Early Origins of the Pangbourn family
family seat from ancient times. It is likely that the progenitor of the name was a native of Pangbourne, in the hundred of Reading, a large village and civil parish on the River Thames. The parish takes its name from a trout stream called the Pang, which runs through it. In October, 1838, excavators for the railway, at Shooter's Hill, found five human skeletons, of Roman vintage including spearheads, spurs, and battle-axes of British and Roman manufacture, urns of terra cotta, and a large quantity of coins of various Roman emperors.
Early History of the Pangbourn family
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Pangbourn Spelling Variations
spelling variations in names were a common occurrence. As the English language changed in the Middle Ages, absorbing pieces of Latin and French, as well as other languages, the spelling of people's names also changed considerably, even over a single lifetime. Spelling variants included: Pangborn, Pangburn, Pangbourne, Pangborne, Pangburne, Pangeburn and many more.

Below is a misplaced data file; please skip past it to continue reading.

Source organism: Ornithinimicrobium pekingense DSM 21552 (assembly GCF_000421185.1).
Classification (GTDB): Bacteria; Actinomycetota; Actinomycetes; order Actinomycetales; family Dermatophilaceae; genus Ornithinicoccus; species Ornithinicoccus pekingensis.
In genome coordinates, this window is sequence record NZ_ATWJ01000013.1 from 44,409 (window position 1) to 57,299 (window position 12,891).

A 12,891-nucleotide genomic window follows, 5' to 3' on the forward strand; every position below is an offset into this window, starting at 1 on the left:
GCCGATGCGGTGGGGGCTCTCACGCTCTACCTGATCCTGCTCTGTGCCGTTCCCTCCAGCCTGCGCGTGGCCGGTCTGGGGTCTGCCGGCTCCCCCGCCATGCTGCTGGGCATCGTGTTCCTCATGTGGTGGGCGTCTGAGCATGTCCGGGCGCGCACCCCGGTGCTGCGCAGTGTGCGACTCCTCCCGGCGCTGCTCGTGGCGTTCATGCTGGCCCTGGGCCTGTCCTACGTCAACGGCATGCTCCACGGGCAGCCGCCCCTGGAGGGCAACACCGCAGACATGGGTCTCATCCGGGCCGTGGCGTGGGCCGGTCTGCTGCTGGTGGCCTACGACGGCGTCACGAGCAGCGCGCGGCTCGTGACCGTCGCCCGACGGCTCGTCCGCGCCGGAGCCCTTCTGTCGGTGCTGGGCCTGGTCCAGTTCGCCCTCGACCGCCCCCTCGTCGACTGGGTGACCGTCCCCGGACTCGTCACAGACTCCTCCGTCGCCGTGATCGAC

Early Notables of the Pangbourn family (pre 1700)
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Migration of the Pangbourn family to the New World and Oceana
In an attempt to escape the chaos experienced in England, many English families boarded overcrowded and diseased ships sailing for the shores of North America and other British colonies. Those families hardy enough, and lucky enough, to make the passage intact were rewarded with land and a social environment less prone to religious and political persecution. Many of these families became important contributors to the young colonies in which they settled. Early immigration and passenger lists have documented some of the first Pangbourns to arrive on North American shores: Peter Pangburn, who emigrated from Oxfordshire to Essex County, New Jersey during the mid-17th century, Jesse Pangburn, who was recorded in Québec in 1795.
The Pangbourn Motto
The motto was originally a war cry or slogan. Mottoes first began to be shown with arms in the 14th and 15th centuries, but were not in general use until the 17th century. Thus the oldest coats of arms generally do not include a motto. Mottoes seldom form part of the grant of arms: Under most heraldic authorities, a motto is an optional component of the coat of arms, and can be added to or changed at will; many families have chosen not to display a motto.
Motto: Malo mori quam foedari
Motto Translation: I would rather die than be disgraced.
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